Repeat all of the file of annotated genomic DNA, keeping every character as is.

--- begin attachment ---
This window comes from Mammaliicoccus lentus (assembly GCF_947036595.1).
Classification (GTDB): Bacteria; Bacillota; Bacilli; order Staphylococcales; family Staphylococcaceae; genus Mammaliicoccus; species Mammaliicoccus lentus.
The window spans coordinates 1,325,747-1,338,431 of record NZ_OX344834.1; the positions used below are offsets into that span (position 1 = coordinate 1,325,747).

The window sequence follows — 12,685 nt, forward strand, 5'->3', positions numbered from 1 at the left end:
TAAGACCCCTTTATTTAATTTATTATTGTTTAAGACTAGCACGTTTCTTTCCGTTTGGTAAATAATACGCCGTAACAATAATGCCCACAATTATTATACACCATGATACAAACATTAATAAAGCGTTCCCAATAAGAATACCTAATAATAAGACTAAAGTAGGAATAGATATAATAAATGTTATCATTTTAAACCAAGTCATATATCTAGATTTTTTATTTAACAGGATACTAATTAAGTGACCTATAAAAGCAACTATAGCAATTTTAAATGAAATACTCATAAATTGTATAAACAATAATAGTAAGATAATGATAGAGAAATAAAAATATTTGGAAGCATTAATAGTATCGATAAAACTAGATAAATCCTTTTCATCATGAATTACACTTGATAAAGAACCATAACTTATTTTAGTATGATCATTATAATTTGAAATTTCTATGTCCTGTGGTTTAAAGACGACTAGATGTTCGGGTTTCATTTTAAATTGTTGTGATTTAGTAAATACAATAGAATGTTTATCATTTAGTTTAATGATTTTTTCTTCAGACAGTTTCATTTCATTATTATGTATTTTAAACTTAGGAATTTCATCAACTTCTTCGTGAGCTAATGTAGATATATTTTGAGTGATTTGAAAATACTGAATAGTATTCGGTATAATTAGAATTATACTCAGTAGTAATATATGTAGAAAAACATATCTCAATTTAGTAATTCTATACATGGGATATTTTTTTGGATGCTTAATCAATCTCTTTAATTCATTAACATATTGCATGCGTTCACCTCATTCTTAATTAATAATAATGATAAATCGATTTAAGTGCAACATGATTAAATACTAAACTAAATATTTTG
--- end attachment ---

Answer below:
This window comes from Mammaliicoccus lentus (assembly GCF_947036595.1).
Classification (GTDB): Bacteria; Bacillota; Bacilli; order Staphylococcales; family Staphylococcaceae; genus Mammaliicoccus; species Mammaliicoccus lentus.
The window spans coordinates 1,325,747-1,338,431 of record NZ_OX344834.1; the positions used below are offsets into that span (position 1 = coordinate 1,325,747).

The window sequence follows — 12,685 nt, forward strand, 5'->3', positions numbered from 1 at the left end:
TAAGACCCCTTTATTTAATTTATTATTGTTTAAGACTAGCACGTTTCTTTCCGTTTGGTAAATAATACGCCGTAACAATAATGCCCACAATTATTATACACCATGATACAAACATTAATAAAGCGTTCCCAATAAGAATACCTAATAATAAGACTAAAGTAGGAATAGATATAATAAATGTTATCATTTTAAACCAAGTCATATATCTAGATTTTTTATTTAACAGGATACTAATTAAGTGACCTATAAAAGCAACTATAGCAATTTTAAATGAAATACTCATAAATTGTATAAACAATAATAGTAAGATAATGATAGAGAAATAAAAATATTTGGAAGCATTAATAGTATCGATAAAACTAGATAAATCCTTTTCATCATGAATTACACTTGATAAAGAACCATAACTTATTTTAGTATGATCATTATAATTTGAAATTTCTATGTCCTGTGGTTTAAAGACGACTAGATGTTCGGGTTTCATTTTAAATTGTTGTGATTTAGTAAATACAATAGAATGTTTATCATTTAGTTTAATGATTTTTTCTTCAGACAGTTTCATTTCATTATTATGTATTTTAAACTTAGGAATTTCATCAACTTCTTCGTGAGCTAATGTAGATATATTTTGAGTGATTTGAAAATACTGAATAGTATTCGGTATAATTAGAATTATACTCAGTAGTAATATATGTAGAAAAACATATCTCAATTTAGTAATTCTATACATGGGATATTTTTTTGGATGCTTAATCAATCTCTTTAATTCATTAACATATTGCATGCGTTCACCTCATTCTTAATTAATAATAATGATAAATCGATTTAAGTGCAACATGATTAAATACTAAACTAAATATTTTG